The Milk-Maid's Life

Melody - "Milke-Maid's Dump", Attr. to Martin Parker

Traditional, see also The Milking Pail

You rural goddesses,
That woods and fields possess,
Assist me with your skill, that may direct my quill,
More jocundly to express,
The mirth and delight, both morning and night,
On mountain or in dale,
Of them who choose this trade to use,
And, through cold dews, do never refuse
To carry the milking-pail.

2. The bravest lasses gay,
Live not so merry as they;
In honest civil sort they make each other sport,
As they trudge on their way;
Come fair or foul weather, they're fearful of neither,
Their courages never quail.
In wet and dry, though winds be high,
And dark's the sky, they ne'er deny
To carry the milking-pail.

3. Their hearts are free from care,
They never will despair;
Whatever them befal, they bravely bear out all,
And fortune's frowns outdare.
They pleasantly sing to welcome the spring,
'Gainst heaven they never rail;
If grass well grow, their thanks they show,
And, frost or snow, they merrily go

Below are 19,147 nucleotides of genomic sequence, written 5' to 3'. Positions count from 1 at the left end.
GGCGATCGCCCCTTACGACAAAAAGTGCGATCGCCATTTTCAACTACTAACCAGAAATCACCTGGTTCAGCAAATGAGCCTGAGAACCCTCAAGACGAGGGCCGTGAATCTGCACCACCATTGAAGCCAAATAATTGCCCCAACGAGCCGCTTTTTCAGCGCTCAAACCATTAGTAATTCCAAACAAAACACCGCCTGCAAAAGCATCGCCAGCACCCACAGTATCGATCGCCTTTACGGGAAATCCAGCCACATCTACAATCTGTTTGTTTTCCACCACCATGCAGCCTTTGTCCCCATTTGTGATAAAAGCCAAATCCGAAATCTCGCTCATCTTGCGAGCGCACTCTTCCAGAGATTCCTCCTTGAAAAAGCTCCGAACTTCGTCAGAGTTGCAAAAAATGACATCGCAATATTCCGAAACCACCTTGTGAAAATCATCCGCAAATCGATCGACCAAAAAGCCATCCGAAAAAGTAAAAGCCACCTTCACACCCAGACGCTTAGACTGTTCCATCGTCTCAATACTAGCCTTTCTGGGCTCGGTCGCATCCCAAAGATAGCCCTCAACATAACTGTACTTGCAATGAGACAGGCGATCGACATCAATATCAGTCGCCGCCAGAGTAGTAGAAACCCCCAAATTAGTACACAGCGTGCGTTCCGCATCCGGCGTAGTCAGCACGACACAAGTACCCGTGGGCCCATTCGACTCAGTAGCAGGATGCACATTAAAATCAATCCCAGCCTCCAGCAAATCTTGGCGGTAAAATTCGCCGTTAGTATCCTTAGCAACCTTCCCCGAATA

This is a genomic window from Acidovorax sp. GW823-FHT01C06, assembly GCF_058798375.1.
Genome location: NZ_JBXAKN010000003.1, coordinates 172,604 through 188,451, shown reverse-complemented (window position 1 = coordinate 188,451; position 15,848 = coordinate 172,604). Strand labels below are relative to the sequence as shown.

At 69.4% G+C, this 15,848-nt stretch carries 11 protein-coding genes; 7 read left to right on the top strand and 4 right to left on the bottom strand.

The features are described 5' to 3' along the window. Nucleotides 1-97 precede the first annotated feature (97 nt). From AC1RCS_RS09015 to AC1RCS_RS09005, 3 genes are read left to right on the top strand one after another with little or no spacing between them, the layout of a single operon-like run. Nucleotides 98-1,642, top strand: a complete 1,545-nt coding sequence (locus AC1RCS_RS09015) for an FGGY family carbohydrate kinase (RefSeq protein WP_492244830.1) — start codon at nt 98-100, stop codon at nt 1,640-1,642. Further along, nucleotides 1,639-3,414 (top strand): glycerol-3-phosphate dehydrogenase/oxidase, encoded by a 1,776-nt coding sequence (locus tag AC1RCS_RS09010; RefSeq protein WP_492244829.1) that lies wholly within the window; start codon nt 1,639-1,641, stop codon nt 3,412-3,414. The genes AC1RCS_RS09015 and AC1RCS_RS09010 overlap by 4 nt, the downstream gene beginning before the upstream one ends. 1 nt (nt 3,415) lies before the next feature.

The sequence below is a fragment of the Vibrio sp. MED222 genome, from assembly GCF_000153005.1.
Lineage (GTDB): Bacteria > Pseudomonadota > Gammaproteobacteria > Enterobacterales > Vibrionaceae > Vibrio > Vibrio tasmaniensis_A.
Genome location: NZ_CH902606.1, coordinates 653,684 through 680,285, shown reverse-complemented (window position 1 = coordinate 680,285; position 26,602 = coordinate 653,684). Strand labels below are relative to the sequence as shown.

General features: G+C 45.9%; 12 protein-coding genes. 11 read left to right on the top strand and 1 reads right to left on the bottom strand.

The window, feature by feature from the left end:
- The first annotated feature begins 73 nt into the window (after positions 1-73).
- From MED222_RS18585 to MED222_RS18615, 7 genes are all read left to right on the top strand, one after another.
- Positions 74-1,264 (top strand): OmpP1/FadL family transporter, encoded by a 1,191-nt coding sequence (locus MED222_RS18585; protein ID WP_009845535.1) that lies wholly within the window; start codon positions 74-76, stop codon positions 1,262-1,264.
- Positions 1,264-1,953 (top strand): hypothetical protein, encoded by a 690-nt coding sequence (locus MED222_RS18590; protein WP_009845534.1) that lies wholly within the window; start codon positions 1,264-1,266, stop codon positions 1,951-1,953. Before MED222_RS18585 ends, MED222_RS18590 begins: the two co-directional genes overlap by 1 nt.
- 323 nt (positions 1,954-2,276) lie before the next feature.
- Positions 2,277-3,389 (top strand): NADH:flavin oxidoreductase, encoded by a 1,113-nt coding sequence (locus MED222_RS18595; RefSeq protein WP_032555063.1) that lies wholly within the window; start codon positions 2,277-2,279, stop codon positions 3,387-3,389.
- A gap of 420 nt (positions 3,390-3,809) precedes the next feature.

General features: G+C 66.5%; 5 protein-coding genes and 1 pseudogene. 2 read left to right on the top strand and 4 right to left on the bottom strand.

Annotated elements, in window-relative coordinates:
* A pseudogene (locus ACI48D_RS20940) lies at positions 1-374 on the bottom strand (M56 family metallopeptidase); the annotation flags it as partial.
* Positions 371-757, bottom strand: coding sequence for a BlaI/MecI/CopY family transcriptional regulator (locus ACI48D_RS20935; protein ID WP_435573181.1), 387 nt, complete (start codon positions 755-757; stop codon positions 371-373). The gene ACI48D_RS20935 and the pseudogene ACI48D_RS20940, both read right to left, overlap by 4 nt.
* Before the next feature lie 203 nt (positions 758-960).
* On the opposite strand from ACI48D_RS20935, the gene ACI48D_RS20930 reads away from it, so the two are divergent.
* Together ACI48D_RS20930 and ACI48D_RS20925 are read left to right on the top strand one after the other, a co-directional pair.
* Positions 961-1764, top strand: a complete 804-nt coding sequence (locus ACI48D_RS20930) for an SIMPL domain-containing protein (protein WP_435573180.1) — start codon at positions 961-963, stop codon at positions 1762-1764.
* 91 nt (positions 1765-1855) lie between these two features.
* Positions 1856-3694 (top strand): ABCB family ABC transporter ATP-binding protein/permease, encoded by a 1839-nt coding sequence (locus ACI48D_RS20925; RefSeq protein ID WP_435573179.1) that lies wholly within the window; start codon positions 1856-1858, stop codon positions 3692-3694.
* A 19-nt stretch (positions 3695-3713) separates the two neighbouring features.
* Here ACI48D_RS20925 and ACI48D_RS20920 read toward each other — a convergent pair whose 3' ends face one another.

Along with the milking-pail:

4. Base idleness they do scorn,
They rise very early i' th' morn,
And walk into the field, where pretty birds do yield
Brave music on every thorn.
The linnet and thrush do sing on each bush,
And the dulcet nightingale
Her note doth strain, by jocund vein,
To entertain that worthy train,
Which carry the milking-pail.

5. Their labour doth health preserve,
No doctor's rules they observe,
While others too nice in taking their advice,
Look always as though they would starve.
Their meat is digested, they ne'er are molested,
No sickness doth them assail;
Their time is spent in merriment,
While limbs are lent, they are content,
To carry the milking-pail.

6. Upon the first of May,
With garlands, fresh and gay,
With mirth and music sweet, for such a season meet,
They pass the time away.
They dance away sorrow, and all the day thorough
Their legs do never fail,
For they nimbly their feet do ply,
And bravely try the victory,
In honour o' the milking-pail.

7. If any think that I
Do practise flattery,
In seeking thus to raise the merry milkmaids' praise,
I'll to them thus reply:
It is their desert inviteth my art,
To study this pleasant tale;
In their defence, whose innocence,
And providence, gets honest pence
Out of the milking-pail.

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